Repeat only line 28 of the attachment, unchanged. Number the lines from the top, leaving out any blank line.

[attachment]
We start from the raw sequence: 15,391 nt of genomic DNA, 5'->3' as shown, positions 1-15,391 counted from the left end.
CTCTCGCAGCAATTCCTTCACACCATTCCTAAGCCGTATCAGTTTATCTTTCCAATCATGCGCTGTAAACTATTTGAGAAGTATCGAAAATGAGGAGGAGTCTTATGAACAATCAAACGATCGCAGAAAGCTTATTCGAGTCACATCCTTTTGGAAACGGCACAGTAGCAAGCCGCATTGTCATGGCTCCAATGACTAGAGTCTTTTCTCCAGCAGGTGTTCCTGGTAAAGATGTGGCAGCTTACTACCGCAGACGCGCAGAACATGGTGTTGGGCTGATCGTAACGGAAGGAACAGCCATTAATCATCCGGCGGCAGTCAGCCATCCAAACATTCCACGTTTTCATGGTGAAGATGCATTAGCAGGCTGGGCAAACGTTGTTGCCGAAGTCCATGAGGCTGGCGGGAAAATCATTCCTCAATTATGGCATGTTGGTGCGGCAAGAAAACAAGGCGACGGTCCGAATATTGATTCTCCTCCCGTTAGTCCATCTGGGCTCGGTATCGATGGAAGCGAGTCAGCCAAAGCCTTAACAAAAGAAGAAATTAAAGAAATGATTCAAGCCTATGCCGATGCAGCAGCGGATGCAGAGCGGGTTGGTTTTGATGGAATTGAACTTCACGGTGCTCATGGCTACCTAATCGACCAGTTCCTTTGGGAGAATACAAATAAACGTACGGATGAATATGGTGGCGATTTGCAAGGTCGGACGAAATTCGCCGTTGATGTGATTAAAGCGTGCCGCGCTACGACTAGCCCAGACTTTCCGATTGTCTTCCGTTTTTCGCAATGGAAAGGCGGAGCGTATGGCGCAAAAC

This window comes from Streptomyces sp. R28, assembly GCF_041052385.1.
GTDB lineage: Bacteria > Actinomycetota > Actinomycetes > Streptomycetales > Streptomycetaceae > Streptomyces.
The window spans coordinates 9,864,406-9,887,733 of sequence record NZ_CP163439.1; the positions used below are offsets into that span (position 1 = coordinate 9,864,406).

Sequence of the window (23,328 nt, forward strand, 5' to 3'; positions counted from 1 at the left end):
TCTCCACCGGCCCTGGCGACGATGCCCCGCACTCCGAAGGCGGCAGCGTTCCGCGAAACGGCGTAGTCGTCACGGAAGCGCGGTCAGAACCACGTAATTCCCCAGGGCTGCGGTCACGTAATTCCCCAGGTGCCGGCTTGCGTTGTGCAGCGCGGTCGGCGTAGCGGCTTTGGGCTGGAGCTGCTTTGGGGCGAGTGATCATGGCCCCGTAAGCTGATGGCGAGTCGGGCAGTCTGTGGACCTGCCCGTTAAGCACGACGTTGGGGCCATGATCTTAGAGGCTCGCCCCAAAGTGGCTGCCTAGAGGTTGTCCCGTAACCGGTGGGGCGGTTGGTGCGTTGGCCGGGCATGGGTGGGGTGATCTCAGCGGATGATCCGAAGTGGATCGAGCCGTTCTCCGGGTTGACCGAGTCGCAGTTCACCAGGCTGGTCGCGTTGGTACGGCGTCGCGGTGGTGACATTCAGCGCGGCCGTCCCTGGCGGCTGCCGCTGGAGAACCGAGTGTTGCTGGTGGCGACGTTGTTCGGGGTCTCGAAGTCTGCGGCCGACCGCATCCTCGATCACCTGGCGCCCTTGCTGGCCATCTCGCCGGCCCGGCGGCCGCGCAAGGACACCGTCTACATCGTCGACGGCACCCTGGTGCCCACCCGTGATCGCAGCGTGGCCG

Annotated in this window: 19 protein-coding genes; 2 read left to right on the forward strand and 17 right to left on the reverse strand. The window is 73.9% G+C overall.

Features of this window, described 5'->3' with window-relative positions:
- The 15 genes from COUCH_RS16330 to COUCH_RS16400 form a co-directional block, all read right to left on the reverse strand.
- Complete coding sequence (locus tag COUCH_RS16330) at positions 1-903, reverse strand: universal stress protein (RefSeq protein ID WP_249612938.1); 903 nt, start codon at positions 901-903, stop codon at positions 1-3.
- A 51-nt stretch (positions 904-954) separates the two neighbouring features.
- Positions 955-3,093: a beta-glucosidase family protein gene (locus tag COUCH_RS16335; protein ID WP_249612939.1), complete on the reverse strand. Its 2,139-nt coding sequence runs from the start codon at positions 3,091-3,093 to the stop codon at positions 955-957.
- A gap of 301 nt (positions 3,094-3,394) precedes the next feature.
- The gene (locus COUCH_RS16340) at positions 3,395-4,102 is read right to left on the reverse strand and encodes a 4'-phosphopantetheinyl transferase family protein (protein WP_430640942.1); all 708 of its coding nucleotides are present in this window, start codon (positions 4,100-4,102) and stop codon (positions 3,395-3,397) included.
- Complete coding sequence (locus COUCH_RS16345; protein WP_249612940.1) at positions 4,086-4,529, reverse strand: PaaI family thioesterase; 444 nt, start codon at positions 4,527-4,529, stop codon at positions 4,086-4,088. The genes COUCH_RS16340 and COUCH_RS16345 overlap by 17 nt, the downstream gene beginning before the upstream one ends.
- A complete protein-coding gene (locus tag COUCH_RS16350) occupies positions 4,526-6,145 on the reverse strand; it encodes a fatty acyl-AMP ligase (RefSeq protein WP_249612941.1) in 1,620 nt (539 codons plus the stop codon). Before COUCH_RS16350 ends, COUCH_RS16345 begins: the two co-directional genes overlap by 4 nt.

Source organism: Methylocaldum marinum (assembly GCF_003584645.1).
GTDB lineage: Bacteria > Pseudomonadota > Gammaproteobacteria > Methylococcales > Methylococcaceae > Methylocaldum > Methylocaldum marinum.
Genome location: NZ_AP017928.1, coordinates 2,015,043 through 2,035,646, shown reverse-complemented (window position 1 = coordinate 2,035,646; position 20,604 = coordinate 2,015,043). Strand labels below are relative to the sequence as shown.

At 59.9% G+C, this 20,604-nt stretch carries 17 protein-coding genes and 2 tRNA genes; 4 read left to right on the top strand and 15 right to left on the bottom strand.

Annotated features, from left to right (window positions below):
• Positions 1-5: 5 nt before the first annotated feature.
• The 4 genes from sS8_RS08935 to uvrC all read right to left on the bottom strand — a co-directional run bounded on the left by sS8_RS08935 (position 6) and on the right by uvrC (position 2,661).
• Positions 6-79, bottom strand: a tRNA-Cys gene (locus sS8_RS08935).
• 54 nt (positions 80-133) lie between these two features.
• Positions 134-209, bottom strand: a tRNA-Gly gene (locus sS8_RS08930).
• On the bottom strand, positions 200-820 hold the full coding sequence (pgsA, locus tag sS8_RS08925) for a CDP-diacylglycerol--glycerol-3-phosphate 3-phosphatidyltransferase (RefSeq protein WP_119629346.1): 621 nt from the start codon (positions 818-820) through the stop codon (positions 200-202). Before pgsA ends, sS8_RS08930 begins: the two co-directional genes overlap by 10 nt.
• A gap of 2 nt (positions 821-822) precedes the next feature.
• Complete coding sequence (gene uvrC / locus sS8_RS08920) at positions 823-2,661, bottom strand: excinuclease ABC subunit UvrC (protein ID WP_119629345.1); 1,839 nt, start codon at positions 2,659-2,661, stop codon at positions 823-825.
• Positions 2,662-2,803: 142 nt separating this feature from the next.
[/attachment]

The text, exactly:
• On the bottom strand, positions 200-820 hold the full coding sequence (pgsA, locus tag sS8_RS08925) for a CDP-diacylglycerol--glycerol-3-phosphate 3-phosphatidyltransferase (RefSeq protein WP_119629346.1): 621 nt from the start codon (positions 818-820) through the stop codon (positions 200-202). Before pgsA ends, sS8_RS08930 begins: the two co-directional genes overlap by 10 nt.